Emergency Department Challenges Explored at ACEP 2018

At d2i’s ACEP booth, interested delegates were able to see emergency medicine performance analytics firsthand.

Emergency medicine’s annual gathering explored violence in care settings, the evolving health care model, and the need for actionable data.

The American College of Emergency Physicians (ACEP) recently celebrated its 50th anniversary in San Diego, California, presenting ACEP18, which broke its all-time attendance record with about 8,000 attendees.

As a subspecialty, emergency medicine has come a long way in a very short time. Getting patients through their most frightening moments, emergency physicians and advanced practice providers (APPs) provide vital services 24 hours a day, seven days a week.

ACEP 2018 d2i's Recap

In Tuesday’s keynote, Dr. Mel Herbert, an attending physician and professor at LAC+USC Medical Center in Los Angeles, said, “Emergency medicine makes you a superhero.”  He went on to say, “ED docs save lives and skirt deaths, often by making lightning-quick decisions for which they’ve spent a lifetime preparing.”

We, too, believe emergency physicians and APPs are superheroes. We have been providing data acquisition and performance analytics solutions in emergency medicine for 20 years and have had the privilege to work with many of the best.

However, the typical emergency department (ED) is coming under increasing scrutiny due to cost containment and quality programs. So, it must be better positioned to proactively seek opportunities for improvement and defend the value it provides. As delegates explored what can actually be done, they showed their superhero colors, agreeing that whatever the challenge, they were ready to dive in and solve problems without making excuses. That’s just what they do.

Violence in Emergency Departments

In addition to financial and administrative pressures, there has been a disturbing increase in the level of violence in EDs. Emergency physicians at ACEP discussed the results of a newly released survey on ED violence. Half of those surveyed said they had been physically assaulted on the job, and seven out of 10 had witnessed a colleague being subjected to physical assault. Many stories were shared in the ACEP daily news.

Dr. Andrew Summersgill, now working at a hospital in Hawaii, recalled an incident that occurred when he was working at an ED in New York’s South Bronx. Summersgill was treating an HIV-positive patient who was on several drugs and was lashing out at staff. He said:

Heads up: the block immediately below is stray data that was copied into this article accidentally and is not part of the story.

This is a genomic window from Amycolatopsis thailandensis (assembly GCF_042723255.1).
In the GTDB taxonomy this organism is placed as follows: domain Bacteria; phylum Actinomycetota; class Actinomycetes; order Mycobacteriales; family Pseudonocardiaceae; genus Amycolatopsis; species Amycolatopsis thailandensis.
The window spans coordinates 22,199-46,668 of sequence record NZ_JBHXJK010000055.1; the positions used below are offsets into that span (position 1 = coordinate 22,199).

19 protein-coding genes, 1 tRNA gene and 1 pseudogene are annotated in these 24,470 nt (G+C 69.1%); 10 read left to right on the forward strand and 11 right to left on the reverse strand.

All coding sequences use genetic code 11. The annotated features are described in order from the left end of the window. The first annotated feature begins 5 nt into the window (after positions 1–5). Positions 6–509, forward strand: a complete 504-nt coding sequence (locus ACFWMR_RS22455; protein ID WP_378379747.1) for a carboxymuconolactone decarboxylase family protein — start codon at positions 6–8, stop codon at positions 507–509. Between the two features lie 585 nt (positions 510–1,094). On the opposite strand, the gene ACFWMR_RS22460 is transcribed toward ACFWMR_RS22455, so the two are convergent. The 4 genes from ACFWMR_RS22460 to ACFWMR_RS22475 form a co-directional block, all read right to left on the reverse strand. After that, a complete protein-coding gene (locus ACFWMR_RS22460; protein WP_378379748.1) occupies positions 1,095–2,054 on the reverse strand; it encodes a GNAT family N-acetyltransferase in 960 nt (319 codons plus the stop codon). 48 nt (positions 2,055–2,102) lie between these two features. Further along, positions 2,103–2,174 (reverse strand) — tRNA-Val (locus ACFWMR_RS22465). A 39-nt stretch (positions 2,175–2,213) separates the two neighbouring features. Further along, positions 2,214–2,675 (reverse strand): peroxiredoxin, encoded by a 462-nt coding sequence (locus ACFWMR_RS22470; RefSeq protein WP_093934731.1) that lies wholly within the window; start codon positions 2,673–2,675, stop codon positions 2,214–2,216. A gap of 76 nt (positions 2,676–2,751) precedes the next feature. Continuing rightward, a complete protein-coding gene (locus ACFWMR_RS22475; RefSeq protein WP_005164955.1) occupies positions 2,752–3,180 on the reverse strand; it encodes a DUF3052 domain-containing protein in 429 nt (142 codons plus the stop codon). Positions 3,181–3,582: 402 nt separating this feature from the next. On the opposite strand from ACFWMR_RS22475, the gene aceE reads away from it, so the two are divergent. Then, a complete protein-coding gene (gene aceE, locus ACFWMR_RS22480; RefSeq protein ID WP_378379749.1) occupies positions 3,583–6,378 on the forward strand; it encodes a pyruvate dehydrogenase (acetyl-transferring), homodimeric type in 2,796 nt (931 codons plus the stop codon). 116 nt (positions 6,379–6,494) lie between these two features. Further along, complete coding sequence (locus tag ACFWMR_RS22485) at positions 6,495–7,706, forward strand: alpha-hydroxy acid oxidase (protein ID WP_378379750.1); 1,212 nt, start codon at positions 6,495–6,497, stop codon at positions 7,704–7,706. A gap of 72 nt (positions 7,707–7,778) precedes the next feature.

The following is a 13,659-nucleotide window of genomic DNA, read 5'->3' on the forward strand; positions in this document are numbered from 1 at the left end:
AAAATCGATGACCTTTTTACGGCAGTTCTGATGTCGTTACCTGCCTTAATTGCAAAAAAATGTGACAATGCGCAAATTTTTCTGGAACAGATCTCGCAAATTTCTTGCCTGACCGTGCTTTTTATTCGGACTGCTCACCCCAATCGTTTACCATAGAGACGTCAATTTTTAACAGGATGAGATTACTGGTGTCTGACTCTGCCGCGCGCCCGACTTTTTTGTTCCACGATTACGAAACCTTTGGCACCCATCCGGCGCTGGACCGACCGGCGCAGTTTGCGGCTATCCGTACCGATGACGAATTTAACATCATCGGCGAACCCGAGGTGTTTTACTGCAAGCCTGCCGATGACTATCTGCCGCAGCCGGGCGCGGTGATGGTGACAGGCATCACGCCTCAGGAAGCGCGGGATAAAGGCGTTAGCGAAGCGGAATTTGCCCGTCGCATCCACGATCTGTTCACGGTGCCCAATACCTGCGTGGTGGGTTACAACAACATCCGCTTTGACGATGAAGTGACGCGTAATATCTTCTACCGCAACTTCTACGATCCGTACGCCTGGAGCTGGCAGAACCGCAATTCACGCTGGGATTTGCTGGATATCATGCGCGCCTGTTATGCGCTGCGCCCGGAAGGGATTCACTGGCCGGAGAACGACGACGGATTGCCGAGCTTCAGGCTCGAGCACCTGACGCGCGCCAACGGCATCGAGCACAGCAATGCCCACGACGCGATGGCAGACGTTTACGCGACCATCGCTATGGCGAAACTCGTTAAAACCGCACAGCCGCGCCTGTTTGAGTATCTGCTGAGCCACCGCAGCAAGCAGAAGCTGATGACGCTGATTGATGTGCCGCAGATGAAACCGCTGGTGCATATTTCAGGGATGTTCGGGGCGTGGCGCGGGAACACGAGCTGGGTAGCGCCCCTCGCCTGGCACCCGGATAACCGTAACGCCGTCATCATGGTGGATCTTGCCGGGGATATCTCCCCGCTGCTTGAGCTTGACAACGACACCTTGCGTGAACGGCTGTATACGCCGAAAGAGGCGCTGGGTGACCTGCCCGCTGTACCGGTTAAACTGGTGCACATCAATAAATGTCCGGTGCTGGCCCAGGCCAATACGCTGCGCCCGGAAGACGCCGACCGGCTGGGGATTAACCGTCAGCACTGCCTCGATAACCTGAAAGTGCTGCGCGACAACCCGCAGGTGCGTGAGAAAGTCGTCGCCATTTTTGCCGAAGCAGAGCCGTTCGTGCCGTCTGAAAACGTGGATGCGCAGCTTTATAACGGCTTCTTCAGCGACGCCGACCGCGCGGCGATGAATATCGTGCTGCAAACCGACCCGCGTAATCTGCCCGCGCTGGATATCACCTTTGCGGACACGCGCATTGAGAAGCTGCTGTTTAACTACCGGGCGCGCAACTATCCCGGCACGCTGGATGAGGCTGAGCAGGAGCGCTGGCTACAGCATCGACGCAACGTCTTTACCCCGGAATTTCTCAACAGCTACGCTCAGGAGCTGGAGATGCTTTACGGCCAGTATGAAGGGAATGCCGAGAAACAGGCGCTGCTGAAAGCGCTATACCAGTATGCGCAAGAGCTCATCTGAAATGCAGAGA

“I’m wearing full protective gear, and he breaks free. He bites through my gear and into my arm. His face was covered with blood at the time, so I got an HIV exposure on top of a bite.”

ACEP’s president, Dr. Vidor Friedman believes this story demonstrates the main objective for doing the study. Some take the position that those involved in providing care are quick to dismiss a patient’s aggressive behavior. Paul Sisson of The San Diego Union-Tribune reports that Dr. Friedman believes such dismissal has “gradually created an expectation among the public that violence that would get a person arrested on the street will be tolerated in the Emergency Department.”

Changes in the Health Care Model

Several factors have presented significant disruptive challenges to EDs, particularly changes in the insurance industry, and the increase in alternative care settings such as urgent care clinics and telehealth.

At EDPMA last May, Dr. Paul Kivela, outgoing ACEP president, put it best: In order to respond to the challenges, “we need to view emergency medicine not as a place but as a specialty.” He went on to describe the vital and unique skills that emergency physicians offer, regardless of how current health care business models change.

Speaking of our good friend, Paul Kivela’s leadership has been inspirational, and we wish him the best as he moves on to his next adventures. We want to also congratulate some other friends: Dr. William Jaquis, ACEP’s president-elect; Dr. Vidor Friedman, for beginning his term as ACEP president; Dr. Mark Rosenberg for being re-elected to the ACEP board of directors along with doctors L. Anthony Cirillo, John T. Finnell, and Christopher S. Kang.

The Need for Actionable Data

During our focus group at ACEP18 there was a common theme that came from all participants: Relevant, actionable data is an absolute must in order for an ED to drive important improvements in efficiency, quality, revenue optimization, and patient satisfaction.

The increasing interest in emergency medicine performance analytics was clear, with many interested delegates stopping by for demos at the d2i booth during each of the exhibit hall sessions.